Dayton, December 28, 1903
Your telegram of congratulation and the Christmas remembrances have reached us, and, of course, we are deeply gratified at your kindness.
The axles for which we were waiting when you visited us, did not arrive for one whole week after your departure. We spent part of this time in installing a new system of operating the wing tips and rear rudder, as the old system did not seem quite satisfactory. We then spent three days putting the axles in place again, and giving the machine the final touches. When ready for trial a three days' storm kept us penned up so that another week was lost. We however made some indoor tests of the thrust of the propellers and found that we would have plenty of power as the transmission only cost 5 or 10 percent apparently, instead of the thirty percent you had estimated. The thrust of the screw came within three or four pounds of our calculations of what it would do in a fixed position. But as we were concluding these experiments a peculiar feeling led to an investigation which revealed the fact that one of the axles was giving way. Accordingly we removed both of them and Orville went home to make new ones. He was gone two weeks more, so that by the time everything was ready again, five weeks had elapsed since the trouble with the axles began. We accordingly determined to try the machine at the earliest opportunity instead of waiting for the conditions we desired. So on the 14th inst., although the wind was only 2 to 3 meters a second, thus making it necessary to use the hill in starting, we got the machine out and made the first trial. It rose from the track and soon reached a point as high as the starting point but as this was done too suddenly it lost speed somewhat so that it was no longer fully supported. In turning down to regain speed the rudder was moved too far, and the machine darted down and touched ground before it could be turned up again. The time was only 3 1/2 seconds and the distance a little more than a hundred feet. The landing was made with the propellers still going, and with the machine sidling somewhat. The lower struts of the front rudder frame sank into the sand and as it was braced only at the ends the side pressure of the sand broke one of them, and it in turn twisted off one of the upper struts. The main machine and the skids under it, of which we were so fearful, stood the test perfectly, although the landing was made at a speed of more than twenty miles an hour.
Our next flights were on Thursday, Dec. 17th, on which occasion the flights were all made from a level spot about 200 feet, west of our buildings. The wind had a velocity of 24 to 27 miles an hour according to the Kitty Hawk anemometer which was almost directly to windward of us, but our measurement made with the English anemometer at a height of 4 ft. from ground was only 20 1/2 miles. The conditions were very unfavorable as we had a cold gusty north wind blowing almost a gale. Nevertheless as we had set our minds on being home by Christmas, we determined to go ahead. Four flights were made, the first lasting about 12 seconds and the last 59 seconds. The "Junction Railroad" worked perfectly and a good start was obtained every time. The machine would run along the track about 40 ft. propelled by the screws alone, as we did not feel it safe to have strangers touch the machine. It would then rise and fly directly against the wind at a speed of about 10 miles an hour. The first flight was of about 12 seconds' duration and the last 59 seconds. The controlling mechanisms operated more powerfully than in our old machine so that we nearly always turned the rudders more than was really necessary and thus kept up a somewhat undulating course especially in the first flights. Under the prevailing conditions we did not feel it safe to rise far from the ground and this was the cause of our flights being no longer than they were, for we did not have sufficient room to maneuver in such a gusty gale. Consequently we were frequently on the point of touching the ground and once scratched it deeply but rose again and continued the flight. Those who understand the real significance of the conditions under which we worked will be surprised rather at the length than the shortness of the flights made with an unfamiliar machine after less than one minute's practice. The machine possesses greater capacity of being controlled than any of our former machines.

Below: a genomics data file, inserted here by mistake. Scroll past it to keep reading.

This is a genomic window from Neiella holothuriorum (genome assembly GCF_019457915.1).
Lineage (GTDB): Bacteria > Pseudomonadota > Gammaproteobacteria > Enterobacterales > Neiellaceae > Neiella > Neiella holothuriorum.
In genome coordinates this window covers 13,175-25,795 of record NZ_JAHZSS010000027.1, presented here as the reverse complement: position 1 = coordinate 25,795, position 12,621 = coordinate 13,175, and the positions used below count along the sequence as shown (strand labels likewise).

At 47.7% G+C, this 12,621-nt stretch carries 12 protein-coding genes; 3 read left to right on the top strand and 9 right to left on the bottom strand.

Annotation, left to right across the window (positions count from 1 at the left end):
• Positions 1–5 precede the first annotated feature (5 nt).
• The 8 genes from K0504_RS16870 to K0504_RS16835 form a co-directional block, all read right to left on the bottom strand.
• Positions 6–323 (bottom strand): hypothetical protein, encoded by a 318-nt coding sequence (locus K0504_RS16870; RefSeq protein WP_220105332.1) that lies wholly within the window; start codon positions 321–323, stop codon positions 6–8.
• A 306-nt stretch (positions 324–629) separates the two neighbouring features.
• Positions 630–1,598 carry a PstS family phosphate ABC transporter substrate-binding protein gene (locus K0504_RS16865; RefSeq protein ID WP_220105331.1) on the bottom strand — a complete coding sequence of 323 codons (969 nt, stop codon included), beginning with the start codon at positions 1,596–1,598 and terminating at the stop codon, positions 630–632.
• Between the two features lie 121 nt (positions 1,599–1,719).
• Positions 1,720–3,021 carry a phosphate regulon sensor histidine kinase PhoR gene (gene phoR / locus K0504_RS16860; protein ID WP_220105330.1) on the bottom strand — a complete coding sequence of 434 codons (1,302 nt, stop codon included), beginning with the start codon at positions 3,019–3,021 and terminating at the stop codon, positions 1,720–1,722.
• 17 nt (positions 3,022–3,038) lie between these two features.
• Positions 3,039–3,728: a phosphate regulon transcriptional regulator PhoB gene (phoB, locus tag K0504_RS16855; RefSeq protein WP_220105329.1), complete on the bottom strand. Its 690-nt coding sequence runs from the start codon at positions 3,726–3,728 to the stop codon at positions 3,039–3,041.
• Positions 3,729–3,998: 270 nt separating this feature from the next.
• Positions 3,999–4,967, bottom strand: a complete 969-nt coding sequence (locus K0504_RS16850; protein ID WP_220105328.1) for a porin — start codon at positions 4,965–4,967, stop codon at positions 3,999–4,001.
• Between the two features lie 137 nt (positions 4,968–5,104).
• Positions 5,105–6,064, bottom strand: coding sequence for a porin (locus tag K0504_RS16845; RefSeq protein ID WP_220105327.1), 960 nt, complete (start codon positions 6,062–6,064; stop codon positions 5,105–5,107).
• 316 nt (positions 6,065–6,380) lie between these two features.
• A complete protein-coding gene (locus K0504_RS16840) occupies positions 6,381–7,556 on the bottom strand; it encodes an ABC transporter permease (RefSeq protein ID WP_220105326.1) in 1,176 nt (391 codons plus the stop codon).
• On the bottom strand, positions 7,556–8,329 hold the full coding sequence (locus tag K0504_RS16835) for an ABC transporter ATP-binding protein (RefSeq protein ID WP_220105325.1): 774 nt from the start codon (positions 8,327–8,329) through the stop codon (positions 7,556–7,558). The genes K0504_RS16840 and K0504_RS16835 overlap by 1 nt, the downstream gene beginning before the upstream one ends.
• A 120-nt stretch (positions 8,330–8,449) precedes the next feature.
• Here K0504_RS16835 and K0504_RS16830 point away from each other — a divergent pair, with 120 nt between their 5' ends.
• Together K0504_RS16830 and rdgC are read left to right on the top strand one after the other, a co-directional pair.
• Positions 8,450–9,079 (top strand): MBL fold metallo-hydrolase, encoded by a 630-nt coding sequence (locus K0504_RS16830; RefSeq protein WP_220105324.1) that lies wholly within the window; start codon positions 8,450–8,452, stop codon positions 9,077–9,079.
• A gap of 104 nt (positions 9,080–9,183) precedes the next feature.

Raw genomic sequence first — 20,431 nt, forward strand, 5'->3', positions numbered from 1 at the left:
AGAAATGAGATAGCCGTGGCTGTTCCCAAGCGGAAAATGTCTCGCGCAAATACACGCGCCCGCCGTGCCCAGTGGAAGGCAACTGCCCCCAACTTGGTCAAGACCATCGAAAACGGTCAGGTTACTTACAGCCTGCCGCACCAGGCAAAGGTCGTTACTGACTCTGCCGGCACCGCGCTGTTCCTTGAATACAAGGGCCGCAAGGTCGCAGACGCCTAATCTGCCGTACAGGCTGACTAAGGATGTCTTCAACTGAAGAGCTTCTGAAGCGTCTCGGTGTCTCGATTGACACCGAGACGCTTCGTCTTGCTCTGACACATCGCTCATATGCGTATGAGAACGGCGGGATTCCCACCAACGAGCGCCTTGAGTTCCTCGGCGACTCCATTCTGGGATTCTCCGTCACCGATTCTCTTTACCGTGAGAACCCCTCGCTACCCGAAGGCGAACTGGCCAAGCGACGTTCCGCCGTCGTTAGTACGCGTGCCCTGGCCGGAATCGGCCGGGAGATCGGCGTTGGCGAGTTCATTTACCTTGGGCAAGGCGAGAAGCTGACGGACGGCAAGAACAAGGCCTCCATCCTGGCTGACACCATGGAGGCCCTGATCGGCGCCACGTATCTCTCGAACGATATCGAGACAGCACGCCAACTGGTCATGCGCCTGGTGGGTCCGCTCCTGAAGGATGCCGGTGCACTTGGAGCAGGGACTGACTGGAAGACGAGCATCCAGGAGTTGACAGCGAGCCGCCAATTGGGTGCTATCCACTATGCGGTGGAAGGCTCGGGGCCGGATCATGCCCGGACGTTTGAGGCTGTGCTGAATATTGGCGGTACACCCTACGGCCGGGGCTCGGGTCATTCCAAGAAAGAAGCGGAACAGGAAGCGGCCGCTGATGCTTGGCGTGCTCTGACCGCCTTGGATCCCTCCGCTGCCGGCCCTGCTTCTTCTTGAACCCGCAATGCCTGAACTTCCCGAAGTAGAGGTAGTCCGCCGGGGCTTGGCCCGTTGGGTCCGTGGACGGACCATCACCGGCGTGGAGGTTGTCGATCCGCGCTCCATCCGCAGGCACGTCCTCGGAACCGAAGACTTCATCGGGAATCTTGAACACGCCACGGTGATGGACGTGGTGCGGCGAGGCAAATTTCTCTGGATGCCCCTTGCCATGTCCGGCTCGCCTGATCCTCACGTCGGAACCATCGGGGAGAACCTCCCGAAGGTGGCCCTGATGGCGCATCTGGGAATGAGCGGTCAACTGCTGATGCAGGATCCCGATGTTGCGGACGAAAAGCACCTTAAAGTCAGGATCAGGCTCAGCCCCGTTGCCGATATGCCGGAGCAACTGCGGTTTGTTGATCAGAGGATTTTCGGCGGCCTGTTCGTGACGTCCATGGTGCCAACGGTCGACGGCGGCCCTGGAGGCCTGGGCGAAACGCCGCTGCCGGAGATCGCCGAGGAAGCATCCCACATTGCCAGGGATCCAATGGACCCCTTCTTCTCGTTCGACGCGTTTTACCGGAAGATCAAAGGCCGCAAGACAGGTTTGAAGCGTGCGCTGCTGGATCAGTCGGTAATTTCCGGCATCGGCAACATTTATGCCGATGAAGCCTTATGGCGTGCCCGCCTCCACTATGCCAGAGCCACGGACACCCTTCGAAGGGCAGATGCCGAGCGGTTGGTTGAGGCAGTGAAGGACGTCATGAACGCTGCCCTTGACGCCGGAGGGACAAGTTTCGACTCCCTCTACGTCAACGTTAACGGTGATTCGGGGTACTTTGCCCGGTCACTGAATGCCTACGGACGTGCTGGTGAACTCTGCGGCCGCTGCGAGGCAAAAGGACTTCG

One of the most gratifying features of the trials was the fact that all our calculations were shown to have worked out with absolute exactness so far as we can see, though we have not yet made our final computations on the performance of the machine.
Orville and I alternated in the flights according to our usual custom.
With wishes for a Happy New Year, [&c.]
Wilbur Wright to Octave Chanute, January 8, 1904